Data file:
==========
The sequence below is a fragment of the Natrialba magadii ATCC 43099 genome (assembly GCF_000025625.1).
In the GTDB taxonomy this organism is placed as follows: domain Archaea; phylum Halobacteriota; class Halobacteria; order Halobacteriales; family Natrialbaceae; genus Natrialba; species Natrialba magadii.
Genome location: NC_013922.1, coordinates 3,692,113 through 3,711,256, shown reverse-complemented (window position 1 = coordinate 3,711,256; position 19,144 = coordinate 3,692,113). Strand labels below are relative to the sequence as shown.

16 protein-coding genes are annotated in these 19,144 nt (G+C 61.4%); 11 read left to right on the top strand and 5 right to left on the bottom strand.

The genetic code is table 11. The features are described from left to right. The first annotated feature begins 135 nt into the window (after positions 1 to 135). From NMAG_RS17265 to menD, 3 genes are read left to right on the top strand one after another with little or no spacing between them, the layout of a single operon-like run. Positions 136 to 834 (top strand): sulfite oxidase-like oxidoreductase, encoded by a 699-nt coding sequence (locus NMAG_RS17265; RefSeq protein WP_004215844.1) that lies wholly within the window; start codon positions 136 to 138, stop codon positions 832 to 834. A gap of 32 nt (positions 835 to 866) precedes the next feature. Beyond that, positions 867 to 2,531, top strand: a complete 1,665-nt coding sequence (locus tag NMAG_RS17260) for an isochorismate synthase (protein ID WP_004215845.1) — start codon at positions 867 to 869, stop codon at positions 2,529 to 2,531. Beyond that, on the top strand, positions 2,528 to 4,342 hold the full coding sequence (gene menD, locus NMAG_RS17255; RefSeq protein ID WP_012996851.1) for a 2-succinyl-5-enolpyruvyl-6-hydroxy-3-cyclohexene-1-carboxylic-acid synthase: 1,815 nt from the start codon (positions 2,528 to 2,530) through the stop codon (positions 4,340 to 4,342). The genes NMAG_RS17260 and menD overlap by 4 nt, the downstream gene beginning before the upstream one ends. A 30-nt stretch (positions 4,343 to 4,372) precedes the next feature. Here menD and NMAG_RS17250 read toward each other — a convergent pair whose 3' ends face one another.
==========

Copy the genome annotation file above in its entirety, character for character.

The sequence below is a fragment of the Natrialba magadii ATCC 43099 genome (assembly GCF_000025625.1).
In the GTDB taxonomy this organism is placed as follows: domain Archaea; phylum Halobacteriota; class Halobacteria; order Halobacteriales; family Natrialbaceae; genus Natrialba; species Natrialba magadii.
Genome location: NC_013922.1, coordinates 3,692,113 through 3,711,256, shown reverse-complemented (window position 1 = coordinate 3,711,256; position 19,144 = coordinate 3,692,113). Strand labels below are relative to the sequence as shown.

16 protein-coding genes are annotated in these 19,144 nt (G+C 61.4%); 11 read left to right on the top strand and 5 right to left on the bottom strand.

The genetic code is table 11. The features are described from left to right. The first annotated feature begins 135 nt into the window (after positions 1 to 135). From NMAG_RS17265 to menD, 3 genes are read left to right on the top strand one after another with little or no spacing between them, the layout of a single operon-like run. Positions 136 to 834 (top strand): sulfite oxidase-like oxidoreductase, encoded by a 699-nt coding sequence (locus NMAG_RS17265; RefSeq protein WP_004215844.1) that lies wholly within the window; start codon positions 136 to 138, stop codon positions 832 to 834. A gap of 32 nt (positions 835 to 866) precedes the next feature. Beyond that, positions 867 to 2,531, top strand: a complete 1,665-nt coding sequence (locus tag NMAG_RS17260) for an isochorismate synthase (protein ID WP_004215845.1) — start codon at positions 867 to 869, stop codon at positions 2,529 to 2,531. Beyond that, on the top strand, positions 2,528 to 4,342 hold the full coding sequence (gene menD, locus NMAG_RS17255; RefSeq protein ID WP_012996851.1) for a 2-succinyl-5-enolpyruvyl-6-hydroxy-3-cyclohexene-1-carboxylic-acid synthase: 1,815 nt from the start codon (positions 2,528 to 2,530) through the stop codon (positions 4,340 to 4,342). The genes NMAG_RS17260 and menD overlap by 4 nt, the downstream gene beginning before the upstream one ends. A 30-nt stretch (positions 4,343 to 4,372) precedes the next feature. Here menD and NMAG_RS17250 read toward each other — a convergent pair whose 3' ends face one another.